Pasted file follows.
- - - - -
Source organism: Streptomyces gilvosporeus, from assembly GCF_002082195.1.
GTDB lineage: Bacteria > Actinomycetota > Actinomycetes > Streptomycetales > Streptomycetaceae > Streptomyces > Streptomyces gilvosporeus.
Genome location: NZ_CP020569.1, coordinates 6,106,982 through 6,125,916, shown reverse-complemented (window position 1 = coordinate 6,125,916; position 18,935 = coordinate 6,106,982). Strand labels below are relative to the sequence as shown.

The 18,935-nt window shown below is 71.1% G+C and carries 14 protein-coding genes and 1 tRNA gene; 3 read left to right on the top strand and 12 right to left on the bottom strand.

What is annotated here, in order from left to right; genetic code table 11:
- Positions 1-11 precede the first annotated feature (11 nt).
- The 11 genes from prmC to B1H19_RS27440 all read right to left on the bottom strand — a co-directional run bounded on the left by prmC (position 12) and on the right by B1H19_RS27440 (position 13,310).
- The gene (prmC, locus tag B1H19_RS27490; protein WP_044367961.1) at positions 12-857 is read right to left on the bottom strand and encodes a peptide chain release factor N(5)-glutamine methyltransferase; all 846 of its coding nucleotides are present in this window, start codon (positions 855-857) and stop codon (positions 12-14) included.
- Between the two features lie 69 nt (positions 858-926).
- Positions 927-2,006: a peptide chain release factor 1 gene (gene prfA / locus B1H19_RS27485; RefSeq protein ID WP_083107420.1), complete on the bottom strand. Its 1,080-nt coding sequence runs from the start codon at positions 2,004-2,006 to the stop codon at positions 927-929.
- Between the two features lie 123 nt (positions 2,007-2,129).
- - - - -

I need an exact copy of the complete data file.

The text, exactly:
Source organism: Streptomyces gilvosporeus, from assembly GCF_002082195.1.
GTDB lineage: Bacteria > Actinomycetota > Actinomycetes > Streptomycetales > Streptomycetaceae > Streptomyces > Streptomyces gilvosporeus.
Genome location: NZ_CP020569.1, coordinates 6,106,982 through 6,125,916, shown reverse-complemented (window position 1 = coordinate 6,125,916; position 18,935 = coordinate 6,106,982). Strand labels below are relative to the sequence as shown.

The 18,935-nt window shown below is 71.1% G+C and carries 14 protein-coding genes and 1 tRNA gene; 3 read left to right on the top strand and 12 right to left on the bottom strand.

What is annotated here, in order from left to right; genetic code table 11:
- Positions 1-11 precede the first annotated feature (11 nt).
- The 11 genes from prmC to B1H19_RS27440 all read right to left on the bottom strand — a co-directional run bounded on the left by prmC (position 12) and on the right by B1H19_RS27440 (position 13,310).
- The gene (prmC, locus tag B1H19_RS27490; protein WP_044367961.1) at positions 12-857 is read right to left on the bottom strand and encodes a peptide chain release factor N(5)-glutamine methyltransferase; all 846 of its coding nucleotides are present in this window, start codon (positions 855-857) and stop codon (positions 12-14) included.
- Between the two features lie 69 nt (positions 858-926).
- Positions 927-2,006: a peptide chain release factor 1 gene (gene prfA / locus B1H19_RS27485; RefSeq protein ID WP_083107420.1), complete on the bottom strand. Its 1,080-nt coding sequence runs from the start codon at positions 2,004-2,006 to the stop codon at positions 927-929.
- Between the two features lie 123 nt (positions 2,007-2,129).